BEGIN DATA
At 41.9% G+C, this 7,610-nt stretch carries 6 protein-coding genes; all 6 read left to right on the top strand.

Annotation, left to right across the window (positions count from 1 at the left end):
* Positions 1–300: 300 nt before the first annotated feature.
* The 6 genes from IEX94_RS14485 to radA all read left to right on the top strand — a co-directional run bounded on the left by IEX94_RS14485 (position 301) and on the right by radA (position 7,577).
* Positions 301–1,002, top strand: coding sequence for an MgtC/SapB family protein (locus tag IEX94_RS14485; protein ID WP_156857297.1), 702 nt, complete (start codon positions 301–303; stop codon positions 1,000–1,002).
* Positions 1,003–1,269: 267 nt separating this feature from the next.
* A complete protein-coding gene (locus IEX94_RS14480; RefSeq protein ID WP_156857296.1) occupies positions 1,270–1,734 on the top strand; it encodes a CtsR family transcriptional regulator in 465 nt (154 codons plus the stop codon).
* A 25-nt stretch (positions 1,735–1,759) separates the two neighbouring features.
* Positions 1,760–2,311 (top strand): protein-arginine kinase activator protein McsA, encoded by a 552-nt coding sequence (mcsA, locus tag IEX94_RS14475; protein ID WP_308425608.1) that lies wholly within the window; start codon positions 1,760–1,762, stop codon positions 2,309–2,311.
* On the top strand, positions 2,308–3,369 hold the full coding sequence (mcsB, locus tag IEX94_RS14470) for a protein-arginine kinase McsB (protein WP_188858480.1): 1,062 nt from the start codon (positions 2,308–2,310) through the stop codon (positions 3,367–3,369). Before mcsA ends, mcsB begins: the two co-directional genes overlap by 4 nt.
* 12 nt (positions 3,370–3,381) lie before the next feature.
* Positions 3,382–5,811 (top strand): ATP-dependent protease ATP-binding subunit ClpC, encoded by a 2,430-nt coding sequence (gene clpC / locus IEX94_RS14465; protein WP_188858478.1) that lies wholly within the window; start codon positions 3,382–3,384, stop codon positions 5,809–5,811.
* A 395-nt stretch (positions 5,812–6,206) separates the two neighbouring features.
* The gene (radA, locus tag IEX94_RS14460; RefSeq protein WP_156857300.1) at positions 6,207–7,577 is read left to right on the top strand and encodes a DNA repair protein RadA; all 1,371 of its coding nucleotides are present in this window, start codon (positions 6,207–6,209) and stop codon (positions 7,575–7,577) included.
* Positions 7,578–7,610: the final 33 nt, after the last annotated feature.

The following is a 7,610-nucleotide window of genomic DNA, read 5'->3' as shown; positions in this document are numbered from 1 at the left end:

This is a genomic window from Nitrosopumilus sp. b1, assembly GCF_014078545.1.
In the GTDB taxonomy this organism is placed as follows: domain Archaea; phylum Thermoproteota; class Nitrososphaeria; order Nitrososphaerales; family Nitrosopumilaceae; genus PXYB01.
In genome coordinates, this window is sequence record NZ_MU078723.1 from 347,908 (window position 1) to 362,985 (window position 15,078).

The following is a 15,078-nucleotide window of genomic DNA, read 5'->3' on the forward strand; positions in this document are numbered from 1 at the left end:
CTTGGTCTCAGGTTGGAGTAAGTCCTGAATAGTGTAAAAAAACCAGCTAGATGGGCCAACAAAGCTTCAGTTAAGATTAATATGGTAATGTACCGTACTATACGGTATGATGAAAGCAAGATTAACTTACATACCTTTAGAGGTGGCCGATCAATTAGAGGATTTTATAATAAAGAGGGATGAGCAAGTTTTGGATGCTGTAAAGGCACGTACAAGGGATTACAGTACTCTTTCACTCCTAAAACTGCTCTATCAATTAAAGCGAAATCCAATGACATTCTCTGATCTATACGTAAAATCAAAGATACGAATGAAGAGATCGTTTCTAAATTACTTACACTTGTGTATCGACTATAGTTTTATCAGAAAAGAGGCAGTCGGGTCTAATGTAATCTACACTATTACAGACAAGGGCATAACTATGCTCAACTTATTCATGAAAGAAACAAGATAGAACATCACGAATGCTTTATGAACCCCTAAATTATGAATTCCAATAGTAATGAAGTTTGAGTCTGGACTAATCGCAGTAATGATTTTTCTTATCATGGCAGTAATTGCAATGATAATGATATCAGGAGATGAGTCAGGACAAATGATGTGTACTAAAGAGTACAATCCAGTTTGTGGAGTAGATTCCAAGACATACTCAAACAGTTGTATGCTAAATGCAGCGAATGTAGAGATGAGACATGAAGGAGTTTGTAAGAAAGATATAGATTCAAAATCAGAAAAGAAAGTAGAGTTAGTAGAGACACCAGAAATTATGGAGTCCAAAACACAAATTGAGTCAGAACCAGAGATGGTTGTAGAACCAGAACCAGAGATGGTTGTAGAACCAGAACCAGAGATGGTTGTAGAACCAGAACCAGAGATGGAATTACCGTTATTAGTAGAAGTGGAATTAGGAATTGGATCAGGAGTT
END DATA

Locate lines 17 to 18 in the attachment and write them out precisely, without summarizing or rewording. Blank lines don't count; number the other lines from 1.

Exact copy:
This is a genomic window from Nitrosopumilus sp. b1, assembly GCF_014078545.1.
In the GTDB taxonomy this organism is placed as follows: domain Archaea; phylum Thermoproteota; class Nitrososphaeria; order Nitrososphaerales; family Nitrosopumilaceae; genus PXYB01.